Inflation is “still underpriced” in financial markets, says BlackRock
Markets are “still underestimating” the potential for above-target inflation, according to a recent note from BlackRock Investment Institute.
“We believe markets are still underestimating the potential for above-target inflation over the medium term. As a result we prefer inflation-linked bonds and are underweight nominal government bonds over the strategic horizon,” writes the asset manager’s research arm.
Concern over rising inflation has come to a head in recent months, with a record 93 per cent of investors in April expecting higher global inflation in the next year, according to a survey by Bank of America.
These fears are driving an ongoing sell-off in the market for nominal government bonds, which began in the first quarter of 2021.
Investors are instead pouring money into US Treasury Inflation-Protected Securities (TIPS), which offer protection against a potential decline in purchasing power from rising inflation. Data from EPFR shows that USD14.4 billion flowed into TIPS funds in the year to the middle of April.
BlackRock recently closed its tactical overweight position in inflation-protected bonds. “We have closed our tactical overweight in inflation-linked bonds as inflation expectations have risen sharply, but favour them strategically as we see medium-term inflation still underpriced,” writes the firm.
In nominal government bonds, BlackRock remains underweight following a sharp rise in 10-Year Treasury yields, with the expectation that short-term rates will “stay anchored near zero”.
The Federal Reserve has announced its intention to let the post-pandemic economy run hot before it raises interest rates. Chairman Jerome Powell has said he will allow inflation to run above the 2 per cent target for "some time".
US inflation has already risen in response to successful vaccination roll-outs, fiscal stimulus, and the restart in economic activity.
Consumer prices rose 0.6 per cent month-on-month in March, pushing up the annual rate of inflation to 2.6 per cent, rising from 1.7 per cent the month before.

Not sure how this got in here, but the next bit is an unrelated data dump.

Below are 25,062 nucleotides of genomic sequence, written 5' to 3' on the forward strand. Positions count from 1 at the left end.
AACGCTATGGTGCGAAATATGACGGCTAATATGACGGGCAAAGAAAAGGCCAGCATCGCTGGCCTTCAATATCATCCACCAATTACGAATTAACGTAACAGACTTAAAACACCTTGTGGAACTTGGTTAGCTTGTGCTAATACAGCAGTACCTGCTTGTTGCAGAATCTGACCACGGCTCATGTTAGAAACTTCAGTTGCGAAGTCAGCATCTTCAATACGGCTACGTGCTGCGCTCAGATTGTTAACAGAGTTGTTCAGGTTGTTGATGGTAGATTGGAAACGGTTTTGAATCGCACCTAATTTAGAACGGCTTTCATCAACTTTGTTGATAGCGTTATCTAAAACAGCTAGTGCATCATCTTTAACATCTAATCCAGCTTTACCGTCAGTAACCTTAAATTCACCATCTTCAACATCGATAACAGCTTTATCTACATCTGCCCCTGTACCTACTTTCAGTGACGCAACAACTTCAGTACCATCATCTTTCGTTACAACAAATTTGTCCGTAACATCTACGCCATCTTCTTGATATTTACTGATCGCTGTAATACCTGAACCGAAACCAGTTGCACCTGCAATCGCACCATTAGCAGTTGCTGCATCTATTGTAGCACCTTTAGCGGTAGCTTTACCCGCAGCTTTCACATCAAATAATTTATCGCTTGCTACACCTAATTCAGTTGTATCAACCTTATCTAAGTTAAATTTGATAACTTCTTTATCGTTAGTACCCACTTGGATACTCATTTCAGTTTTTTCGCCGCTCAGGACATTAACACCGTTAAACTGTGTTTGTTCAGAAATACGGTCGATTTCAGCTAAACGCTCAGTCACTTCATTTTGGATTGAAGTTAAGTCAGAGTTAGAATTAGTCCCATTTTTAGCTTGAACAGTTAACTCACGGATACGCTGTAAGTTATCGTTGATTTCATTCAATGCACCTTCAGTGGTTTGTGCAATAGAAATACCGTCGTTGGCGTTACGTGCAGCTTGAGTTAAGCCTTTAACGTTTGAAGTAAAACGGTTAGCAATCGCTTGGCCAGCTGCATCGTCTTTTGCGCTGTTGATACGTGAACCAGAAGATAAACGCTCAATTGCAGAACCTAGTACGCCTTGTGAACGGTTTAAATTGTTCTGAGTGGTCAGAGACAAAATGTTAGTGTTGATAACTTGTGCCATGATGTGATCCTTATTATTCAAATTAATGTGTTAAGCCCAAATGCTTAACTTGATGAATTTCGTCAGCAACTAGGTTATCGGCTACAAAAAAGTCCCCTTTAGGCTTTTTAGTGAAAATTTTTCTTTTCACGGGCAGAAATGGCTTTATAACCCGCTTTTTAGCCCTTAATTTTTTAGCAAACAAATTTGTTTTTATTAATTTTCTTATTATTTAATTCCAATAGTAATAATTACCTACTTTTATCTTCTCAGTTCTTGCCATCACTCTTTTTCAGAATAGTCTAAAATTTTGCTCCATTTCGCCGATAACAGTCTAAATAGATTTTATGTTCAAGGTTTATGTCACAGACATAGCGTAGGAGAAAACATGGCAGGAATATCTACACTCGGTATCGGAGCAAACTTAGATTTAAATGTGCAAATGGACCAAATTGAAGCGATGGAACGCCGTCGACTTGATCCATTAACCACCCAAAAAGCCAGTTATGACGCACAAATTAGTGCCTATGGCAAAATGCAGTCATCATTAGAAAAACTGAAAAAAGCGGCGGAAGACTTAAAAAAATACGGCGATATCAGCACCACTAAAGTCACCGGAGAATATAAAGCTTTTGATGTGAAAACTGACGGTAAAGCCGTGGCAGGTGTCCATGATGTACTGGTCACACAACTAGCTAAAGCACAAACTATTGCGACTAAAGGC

“Inflation looks set to overshoot the Fed’s target as we have expected. Yet we see uncertainties around the near-term persistence of the overshoot as the restart leads to unusual supply and demand dynamics,” writes BlackRock.
Global supply chains have faced constraints during the pandemic such as component shortages, rising raw material prices and longer delivery times.
Meanwhile, pent-up demand will be unleashed as virus restrictions ease and activity reopens, which BlackRock believes “could lead to volatile inflation in the near term”.
“We see US CPI inflation averaging just under 3 per cent between 2025-2030, and we believe this is still underpriced by markets. First, we expect higher production costs as the pandemic accelerates the rewiring of global supply chains. Second, major central banks are evolving their policy frameworks and explicitly intend to let inflation overshoot their targets. Third, the higher debt levels will make it harder for central banks to lean against inflation – and make the decision to start tightening more politicised, in our view,” concludes BlackRock.
However, not all investors are convinced that inflation will be here to stay.
The Federal Reserve’s intention not to act to contain inflation is a “positive development” and rising Treasury yields “signals the health of the economy”, according to Lazard Asset Management.
Lazard Asset Management’s US Fixed Income team writes: “The key questions are how high inflation might rise and whether inflation expectations might be de-anchored. We expect inflation of between 2 per cent and 3 per cent in 2021 and 2022. However, we do not believe one or two years of elevated inflation is sufficient to de-anchor expectations.”
A common signal of inflation expectations is the ‘breakeven rate’, which is the difference between the yield on the 10-year US Treasury and the 10-year TIPS.
The breakeven rate jumped to 2.30 per cent in March 2021, having jumped from 0.50 per cent one year before. “This implies that markets expect inflation to be 2.30 per cent a year, on average, over the next 10 years,” writes Lazard.
The firm disagrees with the market view, instead expecting that higher inflation will be “transitory”.
“Importantly, although inflation is likely to be higher in the near term, it will likely be on account of base effects or easy comparisons versus the corresponding year-ago period, and viewed as transitory. Markets also are not indicating a sustained inflationary environment, as the recent rate rise has been marked by an increase in real interest rates and term premiums, not higher expected inflation,” writes the asset manager.